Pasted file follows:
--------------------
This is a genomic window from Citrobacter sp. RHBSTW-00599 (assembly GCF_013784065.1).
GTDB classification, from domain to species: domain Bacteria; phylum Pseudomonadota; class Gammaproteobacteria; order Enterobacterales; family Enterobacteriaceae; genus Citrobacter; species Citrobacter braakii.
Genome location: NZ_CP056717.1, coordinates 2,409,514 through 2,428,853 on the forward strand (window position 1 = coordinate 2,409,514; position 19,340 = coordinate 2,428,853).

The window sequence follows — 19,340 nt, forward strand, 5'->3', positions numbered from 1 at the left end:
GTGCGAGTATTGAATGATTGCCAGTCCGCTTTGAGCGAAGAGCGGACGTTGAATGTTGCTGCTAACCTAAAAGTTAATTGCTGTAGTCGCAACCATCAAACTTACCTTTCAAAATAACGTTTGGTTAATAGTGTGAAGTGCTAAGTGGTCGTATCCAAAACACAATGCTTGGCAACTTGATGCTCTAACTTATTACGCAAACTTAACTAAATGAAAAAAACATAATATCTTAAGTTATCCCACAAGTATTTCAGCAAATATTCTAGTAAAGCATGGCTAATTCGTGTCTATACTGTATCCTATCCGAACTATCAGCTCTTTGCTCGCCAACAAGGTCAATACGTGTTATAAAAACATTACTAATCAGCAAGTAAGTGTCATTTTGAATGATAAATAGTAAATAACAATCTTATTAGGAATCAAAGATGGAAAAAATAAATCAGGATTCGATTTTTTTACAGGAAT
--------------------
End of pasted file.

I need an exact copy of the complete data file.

This is a genomic window from Citrobacter sp. RHBSTW-00599 (assembly GCF_013784065.1).
GTDB classification, from domain to species: domain Bacteria; phylum Pseudomonadota; class Gammaproteobacteria; order Enterobacterales; family Enterobacteriaceae; genus Citrobacter; species Citrobacter braakii.
Genome location: NZ_CP056717.1, coordinates 2,409,514 through 2,428,853 on the forward strand (window position 1 = coordinate 2,409,514; position 19,340 = coordinate 2,428,853).

The window sequence follows — 19,340 nt, forward strand, 5'->3', positions numbered from 1 at the left end:
GTGCGAGTATTGAATGATTGCCAGTCCGCTTTGAGCGAAGAGCGGACGTTGAATGTTGCTGCTAACCTAAAAGTTAATTGCTGTAGTCGCAACCATCAAACTTACCTTTCAAAATAACGTTTGGTTAATAGTGTGAAGTGCTAAGTGGTCGTATCCAAAACACAATGCTTGGCAACTTGATGCTCTAACTTATTACGCAAACTTAACTAAATGAAAAAAACATAATATCTTAAGTTATCCCACAAGTATTTCAGCAAATATTCTAGTAAAGCATGGCTAATTCGTGTCTATACTGTATCCTATCCGAACTATCAGCTCTTTGCTCGCCAACAAGGTCAATACGTGTTATAAAAACATTACTAATCAGCAAGTAAGTGTCATTTTGAATGATAAATAGTAAATAACAATCTTATTAGGAATCAAAGATGGAAAAAATAAATCAGGATTCGATTTTTTTACAGGAAT